Does the Intracellular Activation Gate Move in Response to Depolarization?
Although channels containing four subunits carrying the W434F mutation do not conduct in the presence of permeant ions, intracellular blockers like tetraethylammonium (TEA) reveal that the intracellular gate still opens and closes in response to changes in membrane voltage. In W434F, intracellular TEA slows the return of OFF gating charge because the blocker binds to the open conformation of the gate and prevents closure, an event that appears to be required for the voltage sensors to return to their resting conformations (Bezanilla et al., 1991; Perozo et al., 1993; Melishchuk and Armstrong, 2001). In effect, the kinetics of the decay of OFF gating current is a sensitive indicator of whether the intracellular gate moves between open and closed conformations even though the channel cannot conduct ions due to structural changes in the external vestibule. To address whether the intracellular activation gate moves in the V478W mutant, we examined the effects of intracellular TEA on the decay of the OFF gating current, performing parallel experiments with W434F as a control. To quantify the effects of TEA on gating current kinetics, we fit exponential functions to the decay of OFF component of gating current and plotted the resulting time constants (τQoff) as a function of membrane voltage (Fig. 6). For the W434F channel, τQoff is not affected by TEA when test pulses are given in the voltage range over which the gate remains closed (e.g., −80 mV to −60 mV). However, τQoff displays a pronounced slowing in the presence of intracellular TEA when the membrane is depolarized to voltage between −50 mV and 0 mV, the range where the gate opens for the wild-type channel (Fig. 6). In the absence of TEA, there is a much smaller effect of membrane depolarization on the decay of OFF gating current, a phenomenon that may result from permeant ions occupying the cavity within the pore (Melishchuk and Armstrong, 2001). When identical experiments are performed with channels containing the V478W mutation, it is evident that τQoff is unaffected by TEA (Fig. 6).
Although the effects of TEA on the W434F mutant nicely show that the activation gate moves with membrane depolarization, the lack of effect in the case of V478W has several possible interpretations. As described above, the effects of TEA on Qoff are thought to arise from the inability of the gate to close when the blocker is bound within the pore. One possibility is that the V478W mutation changes the internal pore region so that the activation gate can close with the blocker trapped inside the pore, as has been previously shown for the I470C mutation (Holmgren et al., 1997; Melishchuk and Armstrong, 2001). This seems unlikely because the V478W mutation quite dramatically increases side chain volume, opposite to what is observed at I470, where mutations that decrease side chain volume allow for trapping (Melishchuk and Armstrong, 2001). Another possibility is that the V478W mutation decreases the affinity of TEA so that the blocker can unbind faster, diminishing the effects of the blocker on the slowing of Qoff. However, the affinity of TEA for both the V478C (Holmgren, M., personal communication) and the P475Q/V478W double mutant (unpublished data) are unaltered, arguing against this possibility. In addition, it should be noted that neither of these two explanations for the lack of effect of TEA can explain why ion conduction is absent in the V478W mutant channel. The most straightforward implication for the above results with TEA on V478W is that the channel is nonconducting either because the intracellular gate does not open or because a barrier in the open state prevents the movement of ions (and TEA). These experiments also provide an additional distinction for the mechanisms underlying the nonconducting phenotypes in W434F and V478W.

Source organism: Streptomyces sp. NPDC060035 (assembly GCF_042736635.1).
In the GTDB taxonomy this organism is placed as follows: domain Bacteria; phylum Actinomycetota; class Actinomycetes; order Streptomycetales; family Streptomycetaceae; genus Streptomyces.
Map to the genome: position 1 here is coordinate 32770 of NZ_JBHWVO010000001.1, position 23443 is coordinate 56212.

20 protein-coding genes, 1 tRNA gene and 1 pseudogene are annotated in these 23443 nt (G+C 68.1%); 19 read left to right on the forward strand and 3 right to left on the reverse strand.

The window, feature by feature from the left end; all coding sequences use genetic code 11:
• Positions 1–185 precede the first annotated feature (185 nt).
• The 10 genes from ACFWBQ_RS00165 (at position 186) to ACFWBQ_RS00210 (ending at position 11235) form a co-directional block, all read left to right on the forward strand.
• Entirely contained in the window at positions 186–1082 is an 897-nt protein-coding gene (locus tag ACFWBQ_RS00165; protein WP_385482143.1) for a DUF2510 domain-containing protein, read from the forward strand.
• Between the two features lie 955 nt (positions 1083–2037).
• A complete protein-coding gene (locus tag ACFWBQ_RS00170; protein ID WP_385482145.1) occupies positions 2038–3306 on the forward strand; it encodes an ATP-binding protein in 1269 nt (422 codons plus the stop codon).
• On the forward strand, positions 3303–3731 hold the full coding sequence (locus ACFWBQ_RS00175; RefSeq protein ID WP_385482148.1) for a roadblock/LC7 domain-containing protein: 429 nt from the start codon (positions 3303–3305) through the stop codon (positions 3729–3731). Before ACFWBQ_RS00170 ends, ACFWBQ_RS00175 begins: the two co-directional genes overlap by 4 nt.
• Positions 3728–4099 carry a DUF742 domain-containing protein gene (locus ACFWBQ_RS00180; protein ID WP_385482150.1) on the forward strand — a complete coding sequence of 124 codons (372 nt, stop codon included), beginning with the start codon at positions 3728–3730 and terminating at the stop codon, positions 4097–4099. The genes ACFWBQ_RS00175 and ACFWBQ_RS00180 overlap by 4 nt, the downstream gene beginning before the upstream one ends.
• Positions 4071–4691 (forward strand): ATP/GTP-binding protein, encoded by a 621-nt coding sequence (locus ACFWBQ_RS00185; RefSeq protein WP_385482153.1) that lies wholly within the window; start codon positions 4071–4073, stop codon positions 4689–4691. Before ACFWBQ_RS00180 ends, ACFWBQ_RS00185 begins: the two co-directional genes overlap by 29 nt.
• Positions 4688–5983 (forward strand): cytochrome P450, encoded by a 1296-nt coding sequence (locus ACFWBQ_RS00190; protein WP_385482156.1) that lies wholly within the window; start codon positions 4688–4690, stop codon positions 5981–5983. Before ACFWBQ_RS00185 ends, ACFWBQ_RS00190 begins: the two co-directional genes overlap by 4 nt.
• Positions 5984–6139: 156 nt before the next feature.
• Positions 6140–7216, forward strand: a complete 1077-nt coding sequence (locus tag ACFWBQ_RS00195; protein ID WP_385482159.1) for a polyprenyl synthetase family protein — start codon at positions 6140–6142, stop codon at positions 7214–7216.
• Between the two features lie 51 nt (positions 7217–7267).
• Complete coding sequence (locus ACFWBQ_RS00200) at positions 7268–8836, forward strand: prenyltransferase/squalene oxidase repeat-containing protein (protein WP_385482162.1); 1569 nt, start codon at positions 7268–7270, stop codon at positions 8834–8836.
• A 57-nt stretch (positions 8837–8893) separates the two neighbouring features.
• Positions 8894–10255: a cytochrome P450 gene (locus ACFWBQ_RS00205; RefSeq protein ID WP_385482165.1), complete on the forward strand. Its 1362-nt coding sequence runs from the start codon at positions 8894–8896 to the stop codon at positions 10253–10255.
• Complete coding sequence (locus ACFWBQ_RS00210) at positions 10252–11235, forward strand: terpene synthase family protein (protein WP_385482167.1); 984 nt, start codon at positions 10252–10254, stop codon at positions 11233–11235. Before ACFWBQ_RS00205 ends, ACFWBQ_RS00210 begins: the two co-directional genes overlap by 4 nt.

Phenotypes Resulting from Multiple Substitution at V478
If the V478W mutant creates a barrier to ion permeation by clogging the open gate, one might expect there to be a correlation between phenotype and side chain volume. To explore this possibility, we mutated V478 to all other residues and studied the functional properties of the resulting channels. When V478 was mutated to F and Y, the two other large aromatic residues, the resulting channels display a nonconducting phenotype that is similar to V478W (Fig. 7 A). The Q–V relations for V478F and V478Y are shifted to more negative voltage by 6 and 20 mV, respectively, when compared with V478W (Fig. 7 B; Table I). The slopes of the Q–V relations for all three aromatic substitutions are similar.
There are eight substitutions at V478 that result in channels that exhibit macroscopic ionic currents, but only at expression levels high enough to observe gating currents. This “weakly conducting” phenotype was observed for mutation of V478 to I, L, M, G, C, T, N, and H (Fig. 8; Table I). For all of these substitutions we verified that the ionic currents were sensitive to the pore blocker Agitoxin-2 and that the gating currents were toxin insensitive. The toxin sensitivity was particularly critical for mutants like V478M and V478G, where the ionic currents were quite small (Fig. 8, C and D). Interestingly, the G–V relations for all of these weakly conducting mutants display profound shifts to more positive voltages and large reductions in slope (Fig. 8 E; Table I), whereas the Q–V relation exhibits only modest changes (Fig. 8 F; Table I).